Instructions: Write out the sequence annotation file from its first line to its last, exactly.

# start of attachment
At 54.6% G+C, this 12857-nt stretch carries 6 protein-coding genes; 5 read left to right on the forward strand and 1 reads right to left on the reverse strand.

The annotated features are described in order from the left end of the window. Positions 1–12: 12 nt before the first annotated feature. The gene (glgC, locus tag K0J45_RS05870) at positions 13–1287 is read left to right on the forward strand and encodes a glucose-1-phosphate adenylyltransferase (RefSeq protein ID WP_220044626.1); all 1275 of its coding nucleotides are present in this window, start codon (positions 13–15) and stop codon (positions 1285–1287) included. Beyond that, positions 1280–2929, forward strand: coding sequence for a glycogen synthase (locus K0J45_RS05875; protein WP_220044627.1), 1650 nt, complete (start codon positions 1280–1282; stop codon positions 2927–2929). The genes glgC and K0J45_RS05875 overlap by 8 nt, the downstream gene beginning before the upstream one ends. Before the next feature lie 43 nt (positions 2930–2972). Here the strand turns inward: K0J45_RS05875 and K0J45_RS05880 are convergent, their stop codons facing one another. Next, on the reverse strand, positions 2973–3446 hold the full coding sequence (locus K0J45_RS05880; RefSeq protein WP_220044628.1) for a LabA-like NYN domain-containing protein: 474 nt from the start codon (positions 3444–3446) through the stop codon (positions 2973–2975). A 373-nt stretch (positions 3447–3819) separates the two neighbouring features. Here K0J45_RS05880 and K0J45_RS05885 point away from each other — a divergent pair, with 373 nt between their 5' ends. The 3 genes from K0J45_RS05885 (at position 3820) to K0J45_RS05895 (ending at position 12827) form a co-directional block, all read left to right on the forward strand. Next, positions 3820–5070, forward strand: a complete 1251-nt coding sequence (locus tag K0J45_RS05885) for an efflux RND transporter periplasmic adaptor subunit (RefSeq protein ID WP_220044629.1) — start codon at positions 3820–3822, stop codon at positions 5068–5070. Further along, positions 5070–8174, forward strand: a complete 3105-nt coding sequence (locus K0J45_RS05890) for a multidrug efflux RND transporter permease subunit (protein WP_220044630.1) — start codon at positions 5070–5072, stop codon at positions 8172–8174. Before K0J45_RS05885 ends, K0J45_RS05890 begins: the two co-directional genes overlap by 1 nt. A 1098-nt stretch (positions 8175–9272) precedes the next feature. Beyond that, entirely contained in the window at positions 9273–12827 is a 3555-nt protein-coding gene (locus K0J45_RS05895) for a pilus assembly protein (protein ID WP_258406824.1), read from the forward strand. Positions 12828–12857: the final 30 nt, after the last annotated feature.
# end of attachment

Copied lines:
At 54.6% G+C, this 12857-nt stretch carries 6 protein-coding genes; 5 read left to right on the forward strand and 1 reads right to left on the reverse strand.

The annotated features are described in order from the left end of the window. Positions 1–12: 12 nt before the first annotated feature. The gene (glgC, locus tag K0J45_RS05870) at positions 13–1287 is read left to right on the forward strand and encodes a glucose-1-phosphate adenylyltransferase (RefSeq protein ID WP_220044626.1); all 1275 of its coding nucleotides are present in this window, start codon (positions 13–15) and stop codon (positions 1285–1287) included. Beyond that, positions 1280–2929, forward strand: coding sequence for a glycogen synthase (locus K0J45_RS05875; protein WP_220044627.1), 1650 nt, complete (start codon positions 1280–1282; stop codon positions 2927–2929). The genes glgC and K0J45_RS05875 overlap by 8 nt, the downstream gene beginning before the upstream one ends. Before the next feature lie 43 nt (positions 2930–2972). Here the strand turns inward: K0J45_RS05875 and K0J45_RS05880 are convergent, their stop codons facing one another. Next, on the reverse strand, positions 2973–3446 hold the full coding sequence (locus K0J45_RS05880; RefSeq protein WP_220044628.1) for a LabA-like NYN domain-containing protein: 474 nt from the start codon (positions 3444–3446) through the stop codon (positions 2973–2975). A 373-nt stretch (positions 3447–3819) separates the two neighbouring features. Here K0J45_RS05880 and K0J45_RS05885 point away from each other — a divergent pair, with 373 nt between their 5' ends. The 3 genes from K0J45_RS05885 (at position 3820) to K0J45_RS05895 (ending at position 12827) form a co-directional block, all read left to right on the forward strand. Next, positions 3820–5070, forward strand: a complete 1251-nt coding sequence (locus tag K0J45_RS05885) for an efflux RND transporter periplasmic adaptor subunit (RefSeq protein ID WP_220044629.1) — start codon at positions 3820–3822, stop codon at positions 5068–5070. Further along, positions 5070–8174, forward strand: a complete 3105-nt coding sequence (locus K0J45_RS05890) for a multidrug efflux RND transporter permease subunit (protein WP_220044630.1) — start codon at positions 5070–5072, stop codon at positions 8172–8174. Before K0J45_RS05885 ends, K0J45_RS05890 begins: the two co-directional genes overlap by 1 nt. A 1098-nt stretch (positions 8175–9272) precedes the next feature. Beyond that, entirely contained in the window at positions 9273–12827 is a 3555-nt protein-coding gene (locus K0J45_RS05895) for a pilus assembly protein (protein ID WP_258406824.1), read from the forward strand. Positions 12828–12857: the final 30 nt, after the last annotated feature.